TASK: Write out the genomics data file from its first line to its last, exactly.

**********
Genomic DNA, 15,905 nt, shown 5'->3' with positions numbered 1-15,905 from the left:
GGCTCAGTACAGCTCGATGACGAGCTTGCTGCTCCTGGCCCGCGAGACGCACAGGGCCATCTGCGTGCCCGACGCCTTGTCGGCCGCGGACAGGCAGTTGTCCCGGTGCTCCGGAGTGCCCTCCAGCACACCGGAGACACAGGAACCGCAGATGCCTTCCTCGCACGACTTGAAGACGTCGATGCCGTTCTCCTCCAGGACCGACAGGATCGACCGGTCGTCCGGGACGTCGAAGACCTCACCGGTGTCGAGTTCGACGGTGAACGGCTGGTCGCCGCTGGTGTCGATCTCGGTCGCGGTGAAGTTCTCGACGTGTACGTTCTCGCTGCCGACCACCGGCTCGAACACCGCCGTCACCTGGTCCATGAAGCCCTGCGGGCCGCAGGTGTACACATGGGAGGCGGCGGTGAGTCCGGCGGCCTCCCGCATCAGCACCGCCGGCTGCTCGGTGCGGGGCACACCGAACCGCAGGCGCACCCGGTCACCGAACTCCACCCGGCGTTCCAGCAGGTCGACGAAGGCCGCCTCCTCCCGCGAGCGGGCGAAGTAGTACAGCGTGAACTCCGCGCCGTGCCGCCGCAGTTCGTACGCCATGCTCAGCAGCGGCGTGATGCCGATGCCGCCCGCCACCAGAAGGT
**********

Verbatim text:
Genomic DNA, 15,905 nt, shown 5'->3' with positions numbered 1-15,905 from the left:
GGCTCAGTACAGCTCGATGACGAGCTTGCTGCTCCTGGCCCGCGAGACGCACAGGGCCATCTGCGTGCCCGACGCCTTGTCGGCCGCGGACAGGCAGTTGTCCCGGTGCTCCGGAGTGCCCTCCAGCACACCGGAGACACAGGAACCGCAGATGCCTTCCTCGCACGACTTGAAGACGTCGATGCCGTTCTCCTCCAGGACCGACAGGATCGACCGGTCGTCCGGGACGTCGAAGACCTCACCGGTGTCGAGTTCGACGGTGAACGGCTGGTCGCCGCTGGTGTCGATCTCGGTCGCGGTGAAGTTCTCGACGTGTACGTTCTCGCTGCCGACCACCGGCTCGAACACCGCCGTCACCTGGTCCATGAAGCCCTGCGGGCCGCAGGTGTACACATGGGAGGCGGCGGTGAGTCCGGCGGCCTCCCGCATCAGCACCGCCGGCTGCTCGGTGCGGGGCACACCGAACCGCAGGCGCACCCGGTCACCGAACTCCACCCGGCGTTCCAGCAGGTCGACGAAGGCCGCCTCCTCCCGCGAGCGGGCGAAGTAGTACAGCGTGAACTCCGCGCCGTGCCGCCGCAGTTCGTACGCCATGCTCAGCAGCGGCGTGATGCCGATGCCGCCCGCCACCAGAAGGT